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Lucas v. United States

United States District Court, N.D. Georgia, Atlanta Division

February 15, 2018

RICHARD LUCAS, JR. Movant,
v.
UNITED STATES OF AMERICA, Respondent. Criminal No. 1:13-CR-0114-WSD-JFK-1

          UNITED STATES MAGISTRATE JUDGE'S FINAL REPORT AND RECOMMENDATION

          JANET F. KING UNITED STATES MAGISTRATE JUDGE

         Movant has filed a 28 U.S.C. § 2255 motion to vacate, set aside, or correct his federal sentence entered in this Court under the above criminal docket number. The matter is before the Court on the motion to vacate [42], Respondent's motion to dismiss [45] the motion as untimely, and Movant's response [48] to the motion to dismiss.

         I. Background

         By judgment entered on April 9, 2014, the Court imposed on Movant a total 135-month term of imprisonment. (J., ECF No. 41). The record does not show that Movant filed a direct appeal.

         On June 17, 2017, Movant submitted his § 2255 motion for filing. (Mot. to Vacate at 14, ECF No. 42). Therein, Movant asserts (1) that under Mathis v. United States, U.S., 136 S.Ct. 2243 (2016); Johnson v. United States, U.S., 135 S.Ct. 2551 (2015); Dimaya v. Lynch, 803 F.3d 1110 (9th Cir. 2015), cert. granted, U.S., 137 S.Ct. 31 (2016); and United States v. Dean, 169 F.Supp.3d 1097 (D. Or. 2016), his prior Georgia convictions no longer qualify as predicates for sentencing purposes and (2) that his motion is timely under § 2255(f)(3). (Mot. to Vacate at 5, 13; Mov't Mem. at 1-2, ECF No. 42-1).[1]

         Respondent argues, inter alia, that this action should be dismissed as untimely because it was not filed within one year of Johnson and because Mathis, Dimaya, and Dean do not restart the federal one year limitations period under § 2255(f)(3). (Mot. to Dismiss at 5-6, ECF No. 45). In response, Movant appears to argue that his motion is timely under Mathis, which he asserts is a substantive ruling that should apply retroactively, and also states that the Court should stay this action until the United States Supreme Court resolves Dimaya.[2] (Mov't Resp. at 3, ECF No. 48). Otherwise, Movant's response does not add significantly to his prior pleadings.

         II. Discussion

         Under the Antiterrorism and Effective Death Penalty Act's (“AEDPA”), a one-year statute of limitations applies to § 2255 motions. Beeman v. United States, 871 F.3d 1215, 1219 (11th Cir. 2017). The one-year statute of limitations runs from the latest of,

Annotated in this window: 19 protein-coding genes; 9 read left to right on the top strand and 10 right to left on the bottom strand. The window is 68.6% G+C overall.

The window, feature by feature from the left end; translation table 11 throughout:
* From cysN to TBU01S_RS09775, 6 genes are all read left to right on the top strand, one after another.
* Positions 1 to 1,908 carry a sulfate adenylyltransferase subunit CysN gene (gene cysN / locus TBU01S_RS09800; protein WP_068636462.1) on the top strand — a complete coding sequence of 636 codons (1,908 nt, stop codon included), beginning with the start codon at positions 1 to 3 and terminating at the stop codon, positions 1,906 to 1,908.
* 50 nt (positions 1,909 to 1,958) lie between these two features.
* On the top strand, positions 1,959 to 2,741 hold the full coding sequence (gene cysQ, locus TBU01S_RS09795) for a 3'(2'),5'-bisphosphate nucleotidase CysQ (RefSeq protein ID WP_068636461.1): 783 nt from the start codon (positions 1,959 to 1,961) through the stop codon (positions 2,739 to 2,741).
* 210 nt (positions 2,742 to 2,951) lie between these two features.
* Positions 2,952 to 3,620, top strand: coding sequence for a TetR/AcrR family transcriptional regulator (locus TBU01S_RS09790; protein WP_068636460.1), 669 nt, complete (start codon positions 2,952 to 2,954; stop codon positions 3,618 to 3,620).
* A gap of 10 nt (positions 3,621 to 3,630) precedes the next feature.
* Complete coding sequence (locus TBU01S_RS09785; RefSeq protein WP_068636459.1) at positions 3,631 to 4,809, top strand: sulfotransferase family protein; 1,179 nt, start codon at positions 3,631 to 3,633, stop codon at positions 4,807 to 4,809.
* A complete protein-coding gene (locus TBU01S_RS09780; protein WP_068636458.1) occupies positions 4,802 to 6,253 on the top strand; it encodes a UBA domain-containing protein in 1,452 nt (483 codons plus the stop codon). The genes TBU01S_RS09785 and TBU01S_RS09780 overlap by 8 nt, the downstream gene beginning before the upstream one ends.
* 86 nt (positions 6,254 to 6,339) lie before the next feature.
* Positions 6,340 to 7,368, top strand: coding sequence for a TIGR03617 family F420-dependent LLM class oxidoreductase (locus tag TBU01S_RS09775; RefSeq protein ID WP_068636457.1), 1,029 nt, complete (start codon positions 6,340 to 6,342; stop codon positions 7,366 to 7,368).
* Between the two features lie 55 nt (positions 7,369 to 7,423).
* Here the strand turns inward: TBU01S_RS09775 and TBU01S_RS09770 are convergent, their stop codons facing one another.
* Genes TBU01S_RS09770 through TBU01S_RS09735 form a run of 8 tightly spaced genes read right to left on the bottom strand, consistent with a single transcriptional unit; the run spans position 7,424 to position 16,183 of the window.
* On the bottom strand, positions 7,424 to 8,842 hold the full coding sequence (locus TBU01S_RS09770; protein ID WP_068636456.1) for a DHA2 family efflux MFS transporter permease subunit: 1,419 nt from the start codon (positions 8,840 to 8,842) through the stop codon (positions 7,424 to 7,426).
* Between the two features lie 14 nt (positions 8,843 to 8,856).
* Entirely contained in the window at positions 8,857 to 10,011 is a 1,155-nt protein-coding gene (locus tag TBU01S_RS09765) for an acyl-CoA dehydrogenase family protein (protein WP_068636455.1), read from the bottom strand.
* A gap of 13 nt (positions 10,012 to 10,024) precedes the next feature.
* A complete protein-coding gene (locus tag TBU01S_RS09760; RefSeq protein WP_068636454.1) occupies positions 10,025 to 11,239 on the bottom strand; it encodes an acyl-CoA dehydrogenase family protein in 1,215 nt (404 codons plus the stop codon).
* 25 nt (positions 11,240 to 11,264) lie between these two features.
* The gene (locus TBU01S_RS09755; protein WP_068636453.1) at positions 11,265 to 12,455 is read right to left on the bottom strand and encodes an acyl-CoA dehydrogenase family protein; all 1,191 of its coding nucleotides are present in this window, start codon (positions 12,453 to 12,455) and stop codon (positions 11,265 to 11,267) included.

(1) the date on which the judgment of conviction becomes final;
(2) the date on which the impediment to making a motion created by governmental action in violation of the Constitution or laws of the United States is removed, if the movant was prevented from making a motion by such governmental action;
(3) the date on which the right asserted was initially recognized by the Supreme Court, if that right has been newly recognized by the Supreme Court and made retroactively applicable to cases on collateral review; or
(4) the date on which the facts supporting the claim or claims presented could have been discovered through the exercise of due diligence.

28 U.S.C. § 2255(f).

         The one-year statute of limitations is subject to equitable tolling if the movant shows “(1) that he has been pursuing his rights diligently, and (2) that some extraordinary circumstance stood in his way and prevented timely filing.” Thomas v. Attorney Gen., Fla., 795 F.3d 1286, 1291 (11th Cir. 2015) (quoting Holland v. Florida, 560 U.S. 631, 649 (2010)) (internal quotation marks omitted). In addition, under the fundamental miscarriage of justice standard, actual innocence provides an exception to the limitations period, “but only when the petitioner presents new evidence that ‘shows it is more likely than not that no reasonable juror would ...


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